Private enforcement of State aid law by national courts: an overview of recent case law on (unlawfully) granted State aid

Bas Braeken & Timo Hieselaar & Jade Versteeg / 08 Nov 2022

Not only at European level have there been significant developments in State aid law in recent years (see also our earlier blog), it has also become more relevant at national level. Since the COVID-19 crisis, State aid seems to be almost omnipresent. For instance, the Dutch government’s proposed buyout of Dutch farmers in the context of the nitrogen crisis may potentially constitute unlawful State aid, and the Dutch government is currently setting up a support package for small and medium-sized companies struggling with the high energy prices.

Dutch civil courts have also assessed this area of law on numerous occasions. They play an important role in the private enforcement of State aid law. Although the European Commission has exclusive competence to assess whether the notified State aid concerns (illegal) State aid, national courts can and should intervene to prevent or to cease the granting of unlawful State aid, for example when an aid measure has not been notified (in advance) to the European Commission. The national court is obliged to restore the (competitive) situation to the situation which would exist without the granting of illegal aid. This obligation applies to both civil and administrative national courts. Additionally, as of 1 January 2021, national courts and public authorities must comply with the State Aid Recovery Act. Based on this act, the administrative body that granted the unlawful aid is obliged to adopt a payment decision against the  beneficiary when the European Commission has established the unlawfulness of that aid.

In case of the (unlawful) granting of aid by an administrative body through private actions – for instance through the sale of land – the civil courts have jurisdiction. A claimant can then bring a case under Articles 107 and 108 of the Treaty on the Functioning of the European Union (“TFEU”) in conjunction with Dutch national law, such as unjust enrichment (Article 6:212 of the Dutch Civil Code) or nullity of the aid measure (Article 3:40 of the Dutch Civil Code).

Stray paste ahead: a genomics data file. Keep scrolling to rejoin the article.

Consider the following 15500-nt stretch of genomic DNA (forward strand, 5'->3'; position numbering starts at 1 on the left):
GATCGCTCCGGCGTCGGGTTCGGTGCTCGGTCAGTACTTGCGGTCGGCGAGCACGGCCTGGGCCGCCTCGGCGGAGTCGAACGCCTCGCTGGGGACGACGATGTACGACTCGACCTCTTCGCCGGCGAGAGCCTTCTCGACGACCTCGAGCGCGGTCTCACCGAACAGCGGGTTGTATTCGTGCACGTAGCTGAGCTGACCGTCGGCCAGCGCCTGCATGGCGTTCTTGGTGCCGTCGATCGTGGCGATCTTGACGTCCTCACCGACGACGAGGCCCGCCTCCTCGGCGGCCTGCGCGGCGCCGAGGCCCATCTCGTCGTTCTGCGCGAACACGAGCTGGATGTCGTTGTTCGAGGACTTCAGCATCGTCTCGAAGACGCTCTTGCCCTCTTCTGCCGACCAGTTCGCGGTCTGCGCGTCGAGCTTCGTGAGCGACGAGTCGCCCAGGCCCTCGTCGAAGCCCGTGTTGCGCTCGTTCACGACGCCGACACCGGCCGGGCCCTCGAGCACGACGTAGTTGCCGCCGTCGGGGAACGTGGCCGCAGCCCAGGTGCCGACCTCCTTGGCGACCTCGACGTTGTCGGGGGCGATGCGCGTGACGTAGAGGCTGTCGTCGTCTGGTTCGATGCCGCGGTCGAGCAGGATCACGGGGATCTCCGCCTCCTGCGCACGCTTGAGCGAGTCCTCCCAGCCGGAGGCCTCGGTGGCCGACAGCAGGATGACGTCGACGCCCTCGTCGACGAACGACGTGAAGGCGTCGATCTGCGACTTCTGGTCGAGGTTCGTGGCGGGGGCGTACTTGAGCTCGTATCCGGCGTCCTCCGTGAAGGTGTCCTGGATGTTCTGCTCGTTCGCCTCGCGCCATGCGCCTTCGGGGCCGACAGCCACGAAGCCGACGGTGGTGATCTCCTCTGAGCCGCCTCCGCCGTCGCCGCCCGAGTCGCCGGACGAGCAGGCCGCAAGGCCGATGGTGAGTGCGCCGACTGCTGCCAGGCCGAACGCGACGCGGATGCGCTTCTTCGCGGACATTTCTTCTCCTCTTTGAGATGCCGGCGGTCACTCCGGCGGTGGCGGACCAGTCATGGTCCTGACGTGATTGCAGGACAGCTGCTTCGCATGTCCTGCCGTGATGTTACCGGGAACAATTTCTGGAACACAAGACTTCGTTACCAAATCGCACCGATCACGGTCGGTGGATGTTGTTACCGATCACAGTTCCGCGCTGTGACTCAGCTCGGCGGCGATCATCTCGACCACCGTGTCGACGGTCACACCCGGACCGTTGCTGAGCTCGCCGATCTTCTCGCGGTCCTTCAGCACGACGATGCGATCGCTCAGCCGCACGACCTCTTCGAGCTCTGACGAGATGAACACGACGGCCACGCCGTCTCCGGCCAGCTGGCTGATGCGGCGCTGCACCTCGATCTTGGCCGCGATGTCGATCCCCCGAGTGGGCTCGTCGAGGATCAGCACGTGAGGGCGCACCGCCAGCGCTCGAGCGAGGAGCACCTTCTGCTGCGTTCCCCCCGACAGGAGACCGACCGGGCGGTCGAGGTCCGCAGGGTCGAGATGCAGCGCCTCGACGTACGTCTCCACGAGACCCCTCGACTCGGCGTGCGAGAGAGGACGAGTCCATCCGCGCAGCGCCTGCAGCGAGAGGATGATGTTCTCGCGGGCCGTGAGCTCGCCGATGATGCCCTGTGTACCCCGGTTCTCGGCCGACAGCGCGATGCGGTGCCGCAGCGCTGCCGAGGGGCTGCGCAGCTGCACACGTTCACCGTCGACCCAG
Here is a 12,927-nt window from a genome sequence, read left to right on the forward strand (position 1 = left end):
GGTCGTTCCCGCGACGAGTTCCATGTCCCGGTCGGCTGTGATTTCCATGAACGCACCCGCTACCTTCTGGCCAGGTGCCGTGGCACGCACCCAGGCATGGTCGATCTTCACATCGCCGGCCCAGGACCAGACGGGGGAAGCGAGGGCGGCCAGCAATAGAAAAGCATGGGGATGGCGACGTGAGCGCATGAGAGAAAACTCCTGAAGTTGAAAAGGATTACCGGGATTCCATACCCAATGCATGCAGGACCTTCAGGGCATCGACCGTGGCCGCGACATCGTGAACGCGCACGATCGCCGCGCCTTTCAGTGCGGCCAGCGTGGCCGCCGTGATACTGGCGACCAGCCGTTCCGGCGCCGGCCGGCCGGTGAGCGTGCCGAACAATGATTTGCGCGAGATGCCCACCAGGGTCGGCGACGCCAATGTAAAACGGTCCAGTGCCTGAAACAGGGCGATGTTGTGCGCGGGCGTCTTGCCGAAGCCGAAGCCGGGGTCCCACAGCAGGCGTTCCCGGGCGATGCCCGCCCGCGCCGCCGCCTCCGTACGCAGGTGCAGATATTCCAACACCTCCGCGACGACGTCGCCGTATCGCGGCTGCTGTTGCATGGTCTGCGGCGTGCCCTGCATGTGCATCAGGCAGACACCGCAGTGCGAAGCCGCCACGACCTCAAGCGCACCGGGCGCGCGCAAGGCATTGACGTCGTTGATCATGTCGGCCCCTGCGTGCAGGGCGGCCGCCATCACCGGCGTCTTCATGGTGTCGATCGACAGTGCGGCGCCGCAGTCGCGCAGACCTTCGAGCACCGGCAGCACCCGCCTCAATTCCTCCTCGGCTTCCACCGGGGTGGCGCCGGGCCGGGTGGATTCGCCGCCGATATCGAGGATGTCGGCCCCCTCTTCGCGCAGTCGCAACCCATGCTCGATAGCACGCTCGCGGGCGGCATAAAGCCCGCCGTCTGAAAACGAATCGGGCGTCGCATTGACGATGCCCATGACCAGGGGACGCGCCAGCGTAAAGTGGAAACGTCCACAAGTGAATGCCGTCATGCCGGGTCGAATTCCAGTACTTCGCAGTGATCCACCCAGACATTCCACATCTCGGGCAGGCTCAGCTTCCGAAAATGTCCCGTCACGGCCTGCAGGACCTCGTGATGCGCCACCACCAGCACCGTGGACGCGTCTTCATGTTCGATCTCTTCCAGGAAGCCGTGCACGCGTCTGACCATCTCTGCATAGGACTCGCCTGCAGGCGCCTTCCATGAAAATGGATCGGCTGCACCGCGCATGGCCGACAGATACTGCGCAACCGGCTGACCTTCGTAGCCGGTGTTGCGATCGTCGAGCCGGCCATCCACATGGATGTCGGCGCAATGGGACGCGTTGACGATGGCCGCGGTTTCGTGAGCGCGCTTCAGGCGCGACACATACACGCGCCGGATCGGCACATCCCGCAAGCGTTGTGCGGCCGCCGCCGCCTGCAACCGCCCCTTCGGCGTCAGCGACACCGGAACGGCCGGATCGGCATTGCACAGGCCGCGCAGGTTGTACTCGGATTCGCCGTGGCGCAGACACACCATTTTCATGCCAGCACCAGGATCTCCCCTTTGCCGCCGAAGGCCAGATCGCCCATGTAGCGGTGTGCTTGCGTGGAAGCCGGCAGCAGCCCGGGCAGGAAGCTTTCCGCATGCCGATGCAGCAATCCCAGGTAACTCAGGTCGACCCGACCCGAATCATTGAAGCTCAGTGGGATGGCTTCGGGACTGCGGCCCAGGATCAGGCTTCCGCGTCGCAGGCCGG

This blog covers the most important hurdles in State aid proceedings before Dutch civil courts.

 

Admissibility

The Court of Justice (“ECJ”) has repeatedly held that “parties concerned”, in particular competing undertakings, might have an interest in relying on the standstill obligation of Article 108(3) TFEU before national courts when they are affected by the distortion of competition resulting from the (unlawfully granted) aid measure (Commission v Sytraval & Brink’s). This is similar to the relativity requirement used in administrative law, according to which a party can only rely on a provision if it aims to protect the party invoking it.

In civil proceedings, too, the claimant’s interest in the illegality of the aid measure is crucial for the assessment of admissibility. For instance, in the case Karmedia Foundation v. Rotterdam Municipality (Stichting Karmedia v Gemeente Rotterdam), the Dutch Supreme Court ruled that a foundation (as referred to in Section 3:305a of the Civil Code) is not automatically admissible in a national civil law lawsuit concerning unlawful State aid. The Dutch Supreme Court considers it particularly important that, according to its articles of association, Karmedia Foundation acts as a promoter of the public interest, consisting of, amongst other things, promoting fair competition between companies, monitoring compliance with the prohibition of State aid and investigating unlawful government acts. In addition, the Dutch Supreme Court notes that Karmedia Foundation is neither a competitor of the recipient of the alleged State aid nor a trade association of such parties.

Therefore, Karmedia Foundation is not a concerned party that can invoke Article 108(3) TFEU since it does not bundle the interests of (legal) persons protected under that article according to the case law of the ECJ.

 

Selectivity and partial nullity